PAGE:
How to include a part of Wine ... why include wine at all?

Joe Terranova joeterranova at
Fri Feb 15 00:22:31 UTC 2008

On Wed, Feb 13, 2008 at 7:32 PM, Daniel Hollocher
<Ubuntu-devel-discuss at> wrote:
> Though it is my personal judgment that the two who have responded so far
> don't truely know the answer to my question, for the sake of argument, I
> will refute what has thus been presented.

Let me see if I can give it a try then.

This is the way distributions work.

1) The distribution (Ubuntu) syncs with upstream when developing the new release
2) a) the release stays stable
  b) the programs keep developing.

For most programs, this is fine. The newest release isn't necessary.
However, for many programs, having the newest release is very
important, and breaks the standard Distro formula. Examples include:

Tor -- the upstream developers recently asked Ubuntu to remove Tor
from their repositories, as older versions are hurting the network
Games -- if you're running version 1.2.1, and all the servers are
running version 1.2.3, you usually can't play
Wine -- for your stated reasons

There is little ill result of you using a different repo for Wine.
However, what happens if you used a different repo for each program
you wanted up to date. You'd have:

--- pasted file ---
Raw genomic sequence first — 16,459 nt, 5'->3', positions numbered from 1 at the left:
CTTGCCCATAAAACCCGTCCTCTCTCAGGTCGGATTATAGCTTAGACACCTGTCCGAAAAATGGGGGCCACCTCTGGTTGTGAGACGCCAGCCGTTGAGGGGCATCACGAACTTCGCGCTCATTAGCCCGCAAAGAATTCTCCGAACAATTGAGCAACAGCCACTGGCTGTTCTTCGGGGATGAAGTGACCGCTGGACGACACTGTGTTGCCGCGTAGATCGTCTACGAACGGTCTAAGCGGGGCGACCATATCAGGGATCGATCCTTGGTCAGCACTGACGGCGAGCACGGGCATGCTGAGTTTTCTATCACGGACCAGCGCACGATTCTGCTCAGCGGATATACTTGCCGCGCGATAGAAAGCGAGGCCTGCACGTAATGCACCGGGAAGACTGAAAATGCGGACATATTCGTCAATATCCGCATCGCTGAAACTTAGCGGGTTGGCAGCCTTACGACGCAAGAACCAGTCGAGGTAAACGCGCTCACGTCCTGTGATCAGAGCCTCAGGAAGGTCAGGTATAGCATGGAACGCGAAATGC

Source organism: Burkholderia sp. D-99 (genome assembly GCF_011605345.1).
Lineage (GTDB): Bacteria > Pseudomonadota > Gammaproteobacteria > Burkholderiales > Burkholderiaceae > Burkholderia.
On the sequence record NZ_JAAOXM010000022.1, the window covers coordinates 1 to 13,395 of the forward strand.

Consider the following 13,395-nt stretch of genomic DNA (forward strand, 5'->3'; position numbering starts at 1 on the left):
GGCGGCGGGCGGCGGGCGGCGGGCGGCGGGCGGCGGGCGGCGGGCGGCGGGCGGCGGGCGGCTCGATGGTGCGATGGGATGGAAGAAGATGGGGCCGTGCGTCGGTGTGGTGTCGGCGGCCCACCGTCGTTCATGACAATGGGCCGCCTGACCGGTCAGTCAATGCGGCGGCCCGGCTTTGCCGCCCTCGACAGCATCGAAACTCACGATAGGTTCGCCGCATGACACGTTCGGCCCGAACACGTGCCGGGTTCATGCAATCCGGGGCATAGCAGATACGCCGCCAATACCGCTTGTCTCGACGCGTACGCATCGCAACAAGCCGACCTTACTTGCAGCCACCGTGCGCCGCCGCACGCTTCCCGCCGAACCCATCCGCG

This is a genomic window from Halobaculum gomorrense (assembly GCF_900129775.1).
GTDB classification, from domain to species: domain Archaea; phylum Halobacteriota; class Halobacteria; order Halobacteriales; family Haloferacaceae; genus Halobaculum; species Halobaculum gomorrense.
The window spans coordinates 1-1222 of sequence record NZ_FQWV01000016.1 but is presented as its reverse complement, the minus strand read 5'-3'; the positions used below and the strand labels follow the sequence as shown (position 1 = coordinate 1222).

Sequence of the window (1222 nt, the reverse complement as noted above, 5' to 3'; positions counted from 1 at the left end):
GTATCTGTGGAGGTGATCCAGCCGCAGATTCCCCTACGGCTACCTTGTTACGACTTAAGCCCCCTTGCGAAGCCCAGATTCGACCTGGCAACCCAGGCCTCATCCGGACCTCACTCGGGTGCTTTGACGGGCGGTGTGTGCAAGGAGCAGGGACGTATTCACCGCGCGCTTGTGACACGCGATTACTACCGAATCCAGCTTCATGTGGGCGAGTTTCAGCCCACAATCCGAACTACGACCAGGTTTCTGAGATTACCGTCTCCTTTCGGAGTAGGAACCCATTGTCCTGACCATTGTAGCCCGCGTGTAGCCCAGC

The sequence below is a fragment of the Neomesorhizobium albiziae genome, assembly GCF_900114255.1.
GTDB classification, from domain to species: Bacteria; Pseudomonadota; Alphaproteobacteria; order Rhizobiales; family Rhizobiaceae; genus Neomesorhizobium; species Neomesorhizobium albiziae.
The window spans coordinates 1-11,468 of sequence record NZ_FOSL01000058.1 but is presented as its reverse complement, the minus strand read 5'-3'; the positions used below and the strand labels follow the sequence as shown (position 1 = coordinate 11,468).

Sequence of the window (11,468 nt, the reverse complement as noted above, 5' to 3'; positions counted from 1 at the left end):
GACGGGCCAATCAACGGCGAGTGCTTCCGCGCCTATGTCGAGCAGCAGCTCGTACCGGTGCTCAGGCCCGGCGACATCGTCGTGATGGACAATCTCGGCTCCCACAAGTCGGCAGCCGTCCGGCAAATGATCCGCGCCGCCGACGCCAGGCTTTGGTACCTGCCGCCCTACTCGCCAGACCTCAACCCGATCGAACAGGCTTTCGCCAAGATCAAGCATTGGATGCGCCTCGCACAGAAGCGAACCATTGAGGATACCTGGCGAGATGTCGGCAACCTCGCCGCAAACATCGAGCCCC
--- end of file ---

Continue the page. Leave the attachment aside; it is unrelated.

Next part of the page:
A Tor repo
a Tremulous repo
a Warsow repo
a Firefox repo
a Wine repo

This would initially give you your ideal solution of having the most
up-to-date versions in the stable release of Ubuntu. All these repos
are built using the latest stable, so they should work together ...
right? Maybe. But the devil's in the details, and here's some things
to consider:

Ubuntu packages are updated for security issues. Do you know if all
your third party repos are?
Ubuntu packages are subject to peer review to confirm an update won't
break your system. Are your third party repos run by just one guy?
Ubuntu packages are in the repos before the next stable release, are
available on release day, and designed to transition correctly. What
happens if you update to the newest stable, and there aren't new
packages in your third party repo? If there are, has the maintainer
tries dist-upgrading using them?
Are your third party repositories updating packages that are
/dependencies/ of other packages you have?

If the answer to any of these is bad, then you're in for a world of
pain at some point. The sort of pain that Distributions are designed
to prevent. Having a third party up-to-date version of Wine might make
some things easier, but Ubuntu recognizing third party repos is a
slippery slope. Wine might be an exception, but policy wasn't made for
such exceptions.

An option would be to perhaps have two versions in the repo.

wine-stable -- the version synced during feature freeze, that Ubuntu
supports (sort of)
wine-latest -- the latest version, synced regularly from the Wine
repo. MOTU's don't support it, they just update it.

Then a virtual package wine, which is implemented by both.
Thoughts? I know that, if renaming the package, direct syncing would
not be possible, but hopefully there's something similar that can be
done without much MOTU effort, if they thought this was worth it.

Joe Terranova
PS: I use the Wine repo too. But after the latest update, running wine
turns my screen black, and I don't know what to do about it.

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